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Remarks by Vice Chairman Roger W. Ferguson, Jr.
At the Federal Reserve Bank of Philadelphia, Philadelphia, Pennsylvania
September 4, 2001

The Evolving Financial and Payment System

I am pleased to be with you this evening and I would like to thank Tony Santomero for inviting me to share a few thoughts with you about my recent work on financial sector consolidation and payment system issues. Changes in technology, business needs, and regulation are affecting both of these areas in important ways, and in some cases with highly visible results.

Deregulation of the U.S. financial industry over the past ten years has helped to support dynamic and creative financial markets. During the same time, accelerating changes in technology have created new financial products and services as well as whole new ways of conducting financial business. Outside the United States, similar forces have been at work, although the details depend on the particular country or region. One of the largest recent changes has been the introduction of the euro and its effects on the structure of financial markets in Europe. The next step in this process will be taken next January when euro notes and coins will be put into circulation. In both the United States and overseas, there also have been a significant number of bank mergers, some of them very large, arising from these changing financial industry dynamics.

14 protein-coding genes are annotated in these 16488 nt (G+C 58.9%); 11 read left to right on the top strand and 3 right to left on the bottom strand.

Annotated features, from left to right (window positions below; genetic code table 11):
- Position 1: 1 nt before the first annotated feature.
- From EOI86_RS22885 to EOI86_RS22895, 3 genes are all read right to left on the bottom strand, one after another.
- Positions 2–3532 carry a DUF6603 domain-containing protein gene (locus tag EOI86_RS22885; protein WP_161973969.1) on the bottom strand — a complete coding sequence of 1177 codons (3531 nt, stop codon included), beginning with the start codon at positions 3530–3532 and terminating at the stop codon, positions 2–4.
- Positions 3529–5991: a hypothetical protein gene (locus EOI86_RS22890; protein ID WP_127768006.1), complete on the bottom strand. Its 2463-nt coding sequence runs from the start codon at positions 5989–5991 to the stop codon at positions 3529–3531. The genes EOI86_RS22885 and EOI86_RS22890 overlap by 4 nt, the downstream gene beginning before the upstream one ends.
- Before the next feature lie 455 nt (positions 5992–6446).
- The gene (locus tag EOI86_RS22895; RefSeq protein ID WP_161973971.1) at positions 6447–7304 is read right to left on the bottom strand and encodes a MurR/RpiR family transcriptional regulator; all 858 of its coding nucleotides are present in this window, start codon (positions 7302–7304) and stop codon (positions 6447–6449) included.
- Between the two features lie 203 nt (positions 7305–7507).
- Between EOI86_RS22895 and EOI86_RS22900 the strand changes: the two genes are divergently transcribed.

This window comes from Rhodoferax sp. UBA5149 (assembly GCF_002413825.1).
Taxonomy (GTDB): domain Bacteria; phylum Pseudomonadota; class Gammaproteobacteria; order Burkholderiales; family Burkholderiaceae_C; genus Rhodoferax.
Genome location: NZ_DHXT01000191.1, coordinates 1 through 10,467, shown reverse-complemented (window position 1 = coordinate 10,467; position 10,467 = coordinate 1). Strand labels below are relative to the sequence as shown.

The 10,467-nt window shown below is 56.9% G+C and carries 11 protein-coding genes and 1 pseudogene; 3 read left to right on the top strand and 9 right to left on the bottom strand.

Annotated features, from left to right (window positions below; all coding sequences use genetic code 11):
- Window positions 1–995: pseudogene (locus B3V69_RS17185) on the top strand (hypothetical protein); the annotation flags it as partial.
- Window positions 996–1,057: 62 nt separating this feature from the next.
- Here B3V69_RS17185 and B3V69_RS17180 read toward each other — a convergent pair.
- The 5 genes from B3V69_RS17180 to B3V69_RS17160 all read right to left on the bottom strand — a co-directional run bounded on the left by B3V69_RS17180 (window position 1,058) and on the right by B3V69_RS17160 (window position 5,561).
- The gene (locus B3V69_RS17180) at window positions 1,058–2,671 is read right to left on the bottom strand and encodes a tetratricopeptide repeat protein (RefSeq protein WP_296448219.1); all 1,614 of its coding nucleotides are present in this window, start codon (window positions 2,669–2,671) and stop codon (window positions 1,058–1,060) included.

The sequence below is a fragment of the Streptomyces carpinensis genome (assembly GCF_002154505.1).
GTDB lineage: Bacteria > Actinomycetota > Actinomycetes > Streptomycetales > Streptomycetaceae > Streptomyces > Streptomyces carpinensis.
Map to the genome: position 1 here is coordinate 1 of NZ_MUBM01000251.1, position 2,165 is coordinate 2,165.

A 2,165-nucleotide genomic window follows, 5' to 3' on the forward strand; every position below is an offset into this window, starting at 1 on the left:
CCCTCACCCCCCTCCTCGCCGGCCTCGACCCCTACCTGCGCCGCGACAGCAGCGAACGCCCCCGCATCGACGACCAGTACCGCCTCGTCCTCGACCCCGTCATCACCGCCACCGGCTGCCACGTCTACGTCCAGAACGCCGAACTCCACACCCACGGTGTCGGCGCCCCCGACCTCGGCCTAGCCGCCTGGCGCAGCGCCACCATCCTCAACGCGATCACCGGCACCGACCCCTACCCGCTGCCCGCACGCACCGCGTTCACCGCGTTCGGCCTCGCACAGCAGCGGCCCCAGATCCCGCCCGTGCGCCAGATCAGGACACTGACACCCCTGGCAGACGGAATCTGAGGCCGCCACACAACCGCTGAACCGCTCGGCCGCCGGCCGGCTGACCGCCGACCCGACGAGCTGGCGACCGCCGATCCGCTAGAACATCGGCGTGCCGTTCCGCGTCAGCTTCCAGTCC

G-10 Study of Financial Sector Consolidation
Against this background of ongoing change in financial structure, the finance ministers and central bank governors of the Group of Ten countries commissioned a major study of the possible effects of financial consolidation. I was asked to oversee that study, whose key findings were published last January and covered thirteen developed countries, including the United States. The study documented the high levels of mergers and acquisitions among financial firms during the 1990s, including a noticeable acceleration during the last three years of the decade. Most of the consolidation was within countries and within segments of the financial sector. Cross-border or cross-sector consolidations have so far been less frequent.

The data we collected suggested a number of conclusions. For example, financial consolidation has concentrated payment and settlement flows among fewer parties. The risk implications of this consolidation deserve close monitoring. In addition, the study found that although consolidation has some potential to improve the operating efficiency of the combined financial institutions and has done so in some cases, the overall evidence in favor of efficiency gains is weak. The study also found that the effects of consolidation on competition and credit flows are very case specific and depend on the nature of the markets for specific products and services.

While the study found that financial consolidation has not significantly affected either the conduct or the effectiveness of monetary policy, we also concluded that central banks should remain alert to how future consolidation may affect the competitiveness of the markets that are most important to monetary policy. Central banks should also monitor potential future changes in the transmission mechanisms for monetary policy.